Housing Hardships Continue

August 9, 2010

This article is included in these additional categories:

Analytics, Automated & MarTech | Data-driven | Financial Services | Real Estate | Staffing

Despite a general drop in home prices during the recession, home affordability problems persist for many Americans, according to recent data from The Urban Institute’s MetroTrends.

Home Affordability Problems Began During Boom
MetroTrends research indicates that during the boom years (roughly 2003-2007), unemployment was low in most of metropolitan America, but average earnings remained essentially flat. In the top 100 metros nationwide, average earnings grew only 1.2% from 2005 to 2007, after accounting for inflation.


And because real rents and house prices rose significantly during this period, housing hardship worsened. The share of households spending 30% or more of every month’s income on rent or mortgage costs climbed from 30% in 2000 to 40% in 2008.

Lower Prices Don’t Ease Problems
Since the recession started, unemployment has spiked, jumping from 4.6% among the top 100 metros in 2007 to 9.6% in October 2009. In addition, MetroTrends analysis indicates average earnings have declined, although 2009 data aren’t yet available, and house prices have plummeted.

However, average home prices remained 26% higher in 2009 than in 2000. And most families’ monthly rent or mortgage payments haven’t fallen because they haven’t yet moved or refinanced. At least for now, housing affordability problems are more prevalent, not less.

MetroTrends says one indication of deepening hardship in the downturn is the recent rise in food insecurity. Until 2007, about 11% of metropolitan households experienced food insecurity. But in 2008, this share climbed to almost 15%.

Coastal Metros Hardest Hit
Residents of coastal metropolitan areas have been especially affected by housing hardship. In metro Los Angeles, for example, the share of households with unaffordable housing cost burdens topped 50% in 2007. And in the Miami region, 53% of households lived in unaffordable housing.


Coastal areas of California, Florida and the Northeast and Mid-Atlantic have been especially hard hit. Twelve metropolitan areas in central and southern California have 43% or more of their population spending 30% or more of their income on housing costs. Florida has three metropolitan areas with 43% or more of their population spending this much on housing costs, as well as four areas with 37-42.9% of residents spending this amount.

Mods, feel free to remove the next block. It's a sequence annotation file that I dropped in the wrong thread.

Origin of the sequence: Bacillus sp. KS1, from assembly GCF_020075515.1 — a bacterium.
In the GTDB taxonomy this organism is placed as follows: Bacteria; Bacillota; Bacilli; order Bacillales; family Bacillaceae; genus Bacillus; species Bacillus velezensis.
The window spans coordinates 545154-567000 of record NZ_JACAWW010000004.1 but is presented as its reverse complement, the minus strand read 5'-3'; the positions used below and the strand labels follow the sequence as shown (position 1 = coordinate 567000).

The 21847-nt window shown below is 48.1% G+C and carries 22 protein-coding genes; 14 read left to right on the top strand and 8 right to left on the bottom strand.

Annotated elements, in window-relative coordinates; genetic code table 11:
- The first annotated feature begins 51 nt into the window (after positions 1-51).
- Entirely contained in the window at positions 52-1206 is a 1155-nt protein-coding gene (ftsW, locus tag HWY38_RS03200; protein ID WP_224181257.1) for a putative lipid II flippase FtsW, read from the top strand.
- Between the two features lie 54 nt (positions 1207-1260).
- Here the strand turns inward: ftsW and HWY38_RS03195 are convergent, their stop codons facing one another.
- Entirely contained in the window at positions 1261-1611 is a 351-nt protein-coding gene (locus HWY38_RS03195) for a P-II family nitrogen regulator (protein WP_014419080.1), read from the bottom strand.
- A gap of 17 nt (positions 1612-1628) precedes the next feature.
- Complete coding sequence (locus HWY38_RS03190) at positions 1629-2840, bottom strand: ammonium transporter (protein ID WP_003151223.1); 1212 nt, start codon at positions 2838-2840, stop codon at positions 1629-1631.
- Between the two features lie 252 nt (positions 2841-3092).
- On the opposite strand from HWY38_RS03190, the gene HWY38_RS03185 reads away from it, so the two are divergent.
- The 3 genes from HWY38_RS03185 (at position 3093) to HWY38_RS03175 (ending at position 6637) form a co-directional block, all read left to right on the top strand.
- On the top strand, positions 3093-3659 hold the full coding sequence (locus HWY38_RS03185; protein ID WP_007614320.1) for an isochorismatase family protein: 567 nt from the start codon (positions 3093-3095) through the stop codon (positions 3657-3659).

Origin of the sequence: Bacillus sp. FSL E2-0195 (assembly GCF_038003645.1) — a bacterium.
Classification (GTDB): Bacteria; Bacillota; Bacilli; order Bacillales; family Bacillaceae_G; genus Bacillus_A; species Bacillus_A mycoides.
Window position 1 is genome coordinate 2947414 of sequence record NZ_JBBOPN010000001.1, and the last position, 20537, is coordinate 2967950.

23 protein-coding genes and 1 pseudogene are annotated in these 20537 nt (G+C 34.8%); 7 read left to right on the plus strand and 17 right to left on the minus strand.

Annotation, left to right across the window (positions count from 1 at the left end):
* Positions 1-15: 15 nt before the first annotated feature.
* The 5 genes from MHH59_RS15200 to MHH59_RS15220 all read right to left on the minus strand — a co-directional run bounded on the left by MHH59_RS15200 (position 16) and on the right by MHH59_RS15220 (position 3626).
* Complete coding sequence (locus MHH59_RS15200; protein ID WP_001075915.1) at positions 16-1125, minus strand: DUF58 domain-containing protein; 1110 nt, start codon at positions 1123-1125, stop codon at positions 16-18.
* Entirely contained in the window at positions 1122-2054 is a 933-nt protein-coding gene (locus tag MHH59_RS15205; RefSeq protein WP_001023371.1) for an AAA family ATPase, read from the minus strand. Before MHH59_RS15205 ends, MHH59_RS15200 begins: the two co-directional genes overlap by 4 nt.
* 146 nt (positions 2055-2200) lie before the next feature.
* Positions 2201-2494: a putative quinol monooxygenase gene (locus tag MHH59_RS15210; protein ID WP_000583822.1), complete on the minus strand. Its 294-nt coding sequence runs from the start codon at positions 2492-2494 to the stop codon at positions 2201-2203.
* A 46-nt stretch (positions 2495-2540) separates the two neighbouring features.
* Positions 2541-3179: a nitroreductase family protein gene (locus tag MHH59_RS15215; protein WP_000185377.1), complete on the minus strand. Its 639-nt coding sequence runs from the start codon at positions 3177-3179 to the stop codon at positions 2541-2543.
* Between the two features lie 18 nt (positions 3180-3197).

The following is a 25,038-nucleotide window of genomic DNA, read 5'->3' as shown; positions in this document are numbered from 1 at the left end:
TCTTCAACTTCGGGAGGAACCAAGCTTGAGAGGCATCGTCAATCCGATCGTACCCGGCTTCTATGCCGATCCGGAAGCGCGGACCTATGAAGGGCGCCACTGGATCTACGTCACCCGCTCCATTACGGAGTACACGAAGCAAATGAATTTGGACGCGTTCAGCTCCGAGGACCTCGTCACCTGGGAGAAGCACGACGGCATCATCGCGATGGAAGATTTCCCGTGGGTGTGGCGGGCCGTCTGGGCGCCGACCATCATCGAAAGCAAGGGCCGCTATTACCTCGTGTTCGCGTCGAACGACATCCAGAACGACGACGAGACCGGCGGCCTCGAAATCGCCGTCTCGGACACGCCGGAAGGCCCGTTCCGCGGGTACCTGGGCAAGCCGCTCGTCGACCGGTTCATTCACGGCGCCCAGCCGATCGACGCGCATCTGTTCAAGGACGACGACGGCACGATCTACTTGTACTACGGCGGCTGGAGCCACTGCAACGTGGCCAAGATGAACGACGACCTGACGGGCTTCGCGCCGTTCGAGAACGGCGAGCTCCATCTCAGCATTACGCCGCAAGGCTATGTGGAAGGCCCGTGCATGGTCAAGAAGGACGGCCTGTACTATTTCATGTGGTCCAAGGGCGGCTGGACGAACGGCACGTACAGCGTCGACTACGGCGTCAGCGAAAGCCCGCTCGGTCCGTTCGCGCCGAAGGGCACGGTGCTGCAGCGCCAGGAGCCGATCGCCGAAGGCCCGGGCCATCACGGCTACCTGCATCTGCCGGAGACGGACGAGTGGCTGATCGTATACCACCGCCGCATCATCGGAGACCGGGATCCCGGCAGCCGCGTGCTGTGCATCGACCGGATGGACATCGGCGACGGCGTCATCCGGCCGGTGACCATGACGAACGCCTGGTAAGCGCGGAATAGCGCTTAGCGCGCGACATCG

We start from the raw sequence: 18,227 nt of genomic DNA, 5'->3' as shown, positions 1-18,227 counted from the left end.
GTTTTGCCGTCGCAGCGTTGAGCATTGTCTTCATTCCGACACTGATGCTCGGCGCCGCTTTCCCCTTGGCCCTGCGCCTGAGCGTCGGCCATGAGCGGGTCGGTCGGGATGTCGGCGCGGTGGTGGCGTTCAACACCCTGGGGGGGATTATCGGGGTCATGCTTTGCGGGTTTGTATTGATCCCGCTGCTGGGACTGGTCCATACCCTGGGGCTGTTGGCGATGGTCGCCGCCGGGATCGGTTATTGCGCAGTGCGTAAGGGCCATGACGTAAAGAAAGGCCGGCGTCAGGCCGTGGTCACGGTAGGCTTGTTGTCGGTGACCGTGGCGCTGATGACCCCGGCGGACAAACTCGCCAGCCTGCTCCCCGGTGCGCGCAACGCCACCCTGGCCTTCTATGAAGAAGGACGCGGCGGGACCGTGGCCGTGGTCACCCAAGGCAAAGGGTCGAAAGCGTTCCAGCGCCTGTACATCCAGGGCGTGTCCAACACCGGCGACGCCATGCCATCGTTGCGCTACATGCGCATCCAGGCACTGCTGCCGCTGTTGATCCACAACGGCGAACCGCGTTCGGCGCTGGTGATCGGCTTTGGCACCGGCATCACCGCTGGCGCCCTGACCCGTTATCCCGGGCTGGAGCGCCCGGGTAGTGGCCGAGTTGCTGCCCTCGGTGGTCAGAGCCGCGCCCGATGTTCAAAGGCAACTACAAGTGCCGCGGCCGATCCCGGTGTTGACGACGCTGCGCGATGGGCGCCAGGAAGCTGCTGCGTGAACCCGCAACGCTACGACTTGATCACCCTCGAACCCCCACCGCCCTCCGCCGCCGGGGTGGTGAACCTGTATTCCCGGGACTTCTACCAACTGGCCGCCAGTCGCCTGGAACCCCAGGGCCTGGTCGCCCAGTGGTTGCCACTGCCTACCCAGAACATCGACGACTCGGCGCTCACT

The Northeast and Mid-Atlantic only have two metropolitan areas with have 43% or more of their population spending 30% or more of their income on housing costs, but have at least 10 metro areas with 37-42.9% of residents spending this amount. The only other state with a metropolitan area where 43% or more of residents spend 30% or more of their income on housing is Nevada (Las Vegas).

Hope for Improvement Exists
MetroTrends predicts that during the next five to 10 years, as the economy recovers and housing values stabilize, there’s a reasonable chance for better alignment of housing costs and incomes, because housing markets will likely recover without immediately forming another bubble. If house values increase moderately as employment and earnings gradually return to normal, more families will find their housing costs affordable. The lowest-wage workers still won’t find much housing that they can reasonably afford, however.

Short-term Unemployment Hits Mortgages Hard
While the long-term unemployed have suffered the most during the Great Recession, a recent survey from the Pew Research Center found that shorter spells of unemployment also have been painful for many Americans and their families.

For example, one-third of all long-term unemployed (33%) say they have had problems paying their rent or mortgage, identical to the proportion of those unemployed less than three months who experienced difficulty paying for housing.

However, this proportion is more than double the share of Americans who have not been jobless at any point during the recession but who have had difficulty paying for housing during the recession (16%).


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